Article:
The sustainability of the LSSA discussed at its AGM

June 7th, 2021
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President of the LSSA, Mvuzo Notyesi, in his speech said the legal profession was hit hard by the pandemic and legal practitioners continue to ‘bleed’.

By Kgomotso Ramotsho

The Law Society of South Africa (LSSA) held its annual general meeting (AGM) on 9 April 2021 in Johannesburg. Due to the COVID-19 pandemic, it was the first time that the AGM was held both physically and virtually. The LSSA did not have an AGM in 2020 due to the pandemic. The outgoing President of the LSSA, Mvuzo Notyesi, in his speech said the legal profession was hit hard by the pandemic and legal practitioners continue to ‘bleed’. He added that, due to the pandemic, the legal profession has gone through enormous changes and to be financially viable, everyone was required to change, and change the way of practising law. ‘We must adapt, this is our new reality,’ Mr Notyesi said.

Mr Notyesi pointed out that the AGM was to concentrate on the critical challenges of the legal profession and financial sustainability. He added that the interim results of the recent survey on the legal profession, which the LSSA conducted in collaboration with LexisNexis shows that the legal profession is transforming in the equality of gender since the previous LSSA LexisNexis Attorneys’ Profession in South Africa Report 2016. He pointed out that 63% of the profession indicated that the pandemic grossly affected their law firm, while 37% said they were affected to a lesser extent. Mr Notyesi said that the legal profession must support those legal practitioners who are badly affected during the pandemic.

Keynote speaker Legal Services Ombud, Judge Siraj Desai, spoke on the role of his office.

Keynote speaker Legal Services Ombud, Judge Siraj Desai, spoke on the role of his office. He assured legal practitioners at the AGM that his office will be an independent office and will not run parallel to the offices of the Legal Practice Council (LPC) or the Department of Justice. Mr Desai added that he is often asked when his office will start operating. However, Mr Desai pointed out that the Minister of Justice is the one who will announce the operational date of the office of the Legal Services Ombud. He said that the Ombud is appointed first, then the minister, together with the Legal Services Ombud and other role players set up office before the office will become operational.

Mr Desai spoke about the mandate of the Legal Services Ombud. He said that the Legal Services Ombud’s office mandate is to protect and promote the public interest in relation to rendering legal services and to ensure fair, efficient, and effective investigations against allegations of misconduct by legal practitioners. However, he said that the Legal Services Ombud is not the forum of first instance, but it is only when there is failure when someone approaches the LPC that they can then approach the Legal Services Ombud for help. Judge Desai added that the establishment of the Legal Services Ombud is a unique step in the context of regulation of the legal profession in South Africa.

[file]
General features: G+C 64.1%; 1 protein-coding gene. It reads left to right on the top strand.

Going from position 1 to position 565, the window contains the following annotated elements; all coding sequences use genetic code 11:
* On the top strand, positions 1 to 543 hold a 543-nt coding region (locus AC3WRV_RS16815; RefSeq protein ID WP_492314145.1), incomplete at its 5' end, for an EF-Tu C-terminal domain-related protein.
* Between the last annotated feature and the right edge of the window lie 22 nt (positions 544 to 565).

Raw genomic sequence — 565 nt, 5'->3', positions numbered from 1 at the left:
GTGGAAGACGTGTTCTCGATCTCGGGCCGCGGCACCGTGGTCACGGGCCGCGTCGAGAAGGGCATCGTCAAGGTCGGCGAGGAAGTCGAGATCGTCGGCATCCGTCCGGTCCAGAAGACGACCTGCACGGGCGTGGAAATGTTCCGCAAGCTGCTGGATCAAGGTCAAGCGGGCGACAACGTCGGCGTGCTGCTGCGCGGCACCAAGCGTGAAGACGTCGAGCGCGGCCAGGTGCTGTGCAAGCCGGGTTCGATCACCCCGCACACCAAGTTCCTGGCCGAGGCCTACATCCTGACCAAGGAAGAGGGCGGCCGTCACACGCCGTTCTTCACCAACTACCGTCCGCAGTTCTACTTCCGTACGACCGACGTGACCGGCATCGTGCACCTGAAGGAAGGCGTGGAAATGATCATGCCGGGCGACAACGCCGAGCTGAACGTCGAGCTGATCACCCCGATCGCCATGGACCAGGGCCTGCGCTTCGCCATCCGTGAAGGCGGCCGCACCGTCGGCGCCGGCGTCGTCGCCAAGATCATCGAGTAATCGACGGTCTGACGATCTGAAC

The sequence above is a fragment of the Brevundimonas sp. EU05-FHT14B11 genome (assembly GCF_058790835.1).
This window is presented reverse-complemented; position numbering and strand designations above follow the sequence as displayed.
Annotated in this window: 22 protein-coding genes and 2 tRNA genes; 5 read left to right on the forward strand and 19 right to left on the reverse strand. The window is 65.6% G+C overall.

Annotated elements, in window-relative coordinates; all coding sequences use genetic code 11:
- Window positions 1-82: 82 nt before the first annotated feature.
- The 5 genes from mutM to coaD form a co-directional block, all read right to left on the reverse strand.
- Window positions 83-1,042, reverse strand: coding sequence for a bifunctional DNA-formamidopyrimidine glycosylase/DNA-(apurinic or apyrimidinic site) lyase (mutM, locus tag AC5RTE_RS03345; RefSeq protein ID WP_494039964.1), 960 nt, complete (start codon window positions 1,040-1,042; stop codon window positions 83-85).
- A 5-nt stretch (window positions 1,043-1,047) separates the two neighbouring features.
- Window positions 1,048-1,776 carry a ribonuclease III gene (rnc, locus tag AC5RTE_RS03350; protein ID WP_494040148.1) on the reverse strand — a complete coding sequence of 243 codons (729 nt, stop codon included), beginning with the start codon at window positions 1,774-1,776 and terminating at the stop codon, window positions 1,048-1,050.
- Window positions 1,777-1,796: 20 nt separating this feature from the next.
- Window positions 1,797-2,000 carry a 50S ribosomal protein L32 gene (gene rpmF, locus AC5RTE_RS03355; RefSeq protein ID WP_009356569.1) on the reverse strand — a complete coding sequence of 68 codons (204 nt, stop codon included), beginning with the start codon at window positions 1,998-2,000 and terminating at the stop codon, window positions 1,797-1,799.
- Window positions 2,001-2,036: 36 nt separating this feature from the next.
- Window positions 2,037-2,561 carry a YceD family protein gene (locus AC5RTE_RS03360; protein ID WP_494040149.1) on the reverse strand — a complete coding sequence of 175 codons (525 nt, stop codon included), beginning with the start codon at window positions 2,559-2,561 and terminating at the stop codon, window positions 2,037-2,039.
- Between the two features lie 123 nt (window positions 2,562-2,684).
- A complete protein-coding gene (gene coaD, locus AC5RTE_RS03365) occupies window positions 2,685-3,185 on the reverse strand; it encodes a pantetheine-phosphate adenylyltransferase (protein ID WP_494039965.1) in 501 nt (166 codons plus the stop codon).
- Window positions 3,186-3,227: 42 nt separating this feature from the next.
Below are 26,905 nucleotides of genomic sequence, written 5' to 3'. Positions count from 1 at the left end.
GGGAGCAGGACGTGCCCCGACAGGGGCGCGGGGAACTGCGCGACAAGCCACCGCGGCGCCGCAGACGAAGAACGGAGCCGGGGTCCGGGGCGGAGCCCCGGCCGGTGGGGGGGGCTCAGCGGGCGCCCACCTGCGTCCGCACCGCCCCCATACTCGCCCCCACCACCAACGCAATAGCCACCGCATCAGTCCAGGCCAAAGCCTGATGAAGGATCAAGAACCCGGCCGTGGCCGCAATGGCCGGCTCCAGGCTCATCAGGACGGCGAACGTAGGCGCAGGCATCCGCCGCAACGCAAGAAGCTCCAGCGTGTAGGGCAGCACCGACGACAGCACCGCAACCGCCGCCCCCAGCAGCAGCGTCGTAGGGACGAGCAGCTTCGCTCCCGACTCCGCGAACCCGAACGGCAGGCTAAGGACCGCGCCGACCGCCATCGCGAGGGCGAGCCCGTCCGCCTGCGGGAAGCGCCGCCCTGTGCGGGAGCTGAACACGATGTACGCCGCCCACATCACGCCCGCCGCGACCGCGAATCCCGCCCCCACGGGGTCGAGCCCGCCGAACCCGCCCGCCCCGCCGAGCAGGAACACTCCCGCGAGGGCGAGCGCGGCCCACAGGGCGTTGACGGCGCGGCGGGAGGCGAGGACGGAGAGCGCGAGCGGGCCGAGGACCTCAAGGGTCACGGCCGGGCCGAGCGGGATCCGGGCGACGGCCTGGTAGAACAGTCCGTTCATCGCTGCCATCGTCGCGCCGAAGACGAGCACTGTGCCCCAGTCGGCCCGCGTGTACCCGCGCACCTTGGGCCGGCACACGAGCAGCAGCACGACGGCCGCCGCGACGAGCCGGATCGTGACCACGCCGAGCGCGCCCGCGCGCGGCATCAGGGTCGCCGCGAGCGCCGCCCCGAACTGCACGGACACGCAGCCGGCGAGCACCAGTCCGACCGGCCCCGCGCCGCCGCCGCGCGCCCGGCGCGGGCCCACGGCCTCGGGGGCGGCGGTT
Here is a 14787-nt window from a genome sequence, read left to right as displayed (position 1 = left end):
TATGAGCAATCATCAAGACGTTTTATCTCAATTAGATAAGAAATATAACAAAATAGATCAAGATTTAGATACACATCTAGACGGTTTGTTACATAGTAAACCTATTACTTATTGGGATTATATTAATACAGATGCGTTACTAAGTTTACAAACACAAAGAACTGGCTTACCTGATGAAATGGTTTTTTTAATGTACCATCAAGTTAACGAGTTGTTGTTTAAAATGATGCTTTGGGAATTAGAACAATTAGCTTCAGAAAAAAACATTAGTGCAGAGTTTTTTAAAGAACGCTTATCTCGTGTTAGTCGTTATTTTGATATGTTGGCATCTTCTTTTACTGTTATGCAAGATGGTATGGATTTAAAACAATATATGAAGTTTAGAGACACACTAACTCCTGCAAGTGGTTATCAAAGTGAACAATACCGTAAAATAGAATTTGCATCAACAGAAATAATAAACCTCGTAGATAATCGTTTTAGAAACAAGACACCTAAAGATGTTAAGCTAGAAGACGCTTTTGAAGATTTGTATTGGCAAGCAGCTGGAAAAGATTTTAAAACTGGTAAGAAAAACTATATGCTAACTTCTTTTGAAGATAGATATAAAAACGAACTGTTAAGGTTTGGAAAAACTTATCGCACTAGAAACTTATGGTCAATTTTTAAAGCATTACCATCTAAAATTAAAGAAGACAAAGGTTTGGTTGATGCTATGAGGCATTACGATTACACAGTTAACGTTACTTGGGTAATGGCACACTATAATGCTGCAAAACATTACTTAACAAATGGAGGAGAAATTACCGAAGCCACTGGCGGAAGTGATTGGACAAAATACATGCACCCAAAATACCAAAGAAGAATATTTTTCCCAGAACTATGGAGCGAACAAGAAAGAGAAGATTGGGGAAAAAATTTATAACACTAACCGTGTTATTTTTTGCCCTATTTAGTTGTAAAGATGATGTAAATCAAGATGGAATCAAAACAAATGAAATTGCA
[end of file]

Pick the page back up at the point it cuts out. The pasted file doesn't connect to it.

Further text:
During the question-and-answer session Judge Desai was asked if whistle-blowers in the legal profession can lodge complaints with the Legal Services Ombud. He said whistle-blowers are not prohibited from lodging complaints, however, he pointed out that he would not be able to afford whistle-blowers the protection that other institutions are capable of providing. Judge Desai was also asked about the operations of his office and the public. He said that every action taken by the Legal Services Ombud, such as hearings and other matters the office will handle, will be made available to the public. He pointed out that the plan is to have the confidence of the public and to enhance the image of the legal profession. He assured legal practitioners that his office will be an independent office and is equivalent almost to that of a Chapter 9 institution.

At the AGM, representatives of each provincial association in all nine provinces gave an update on the structures progress. Some of the representatives said that although they had begun with getting the structures to align with the new LSSA, as it is now changed to be a representative of legal practitioners, COVID-19 hindered the process as legal practitioners could not meet and discuss ways forward or even finalise the constitutions of the provincial associations. It was agreed at the AGM that provincial associations will be given time to study the document of the sustainability of the LSSA and make suggestions on the document. It was also agreed that the provincial associations will also be given time to complete their constitutions that are guided or aligned with the constitution of the new LSSA.

Kgomotso Ramotsho Cert Journ (Boston) Cert Photography (Vega) is the news reporter at De Rebus.

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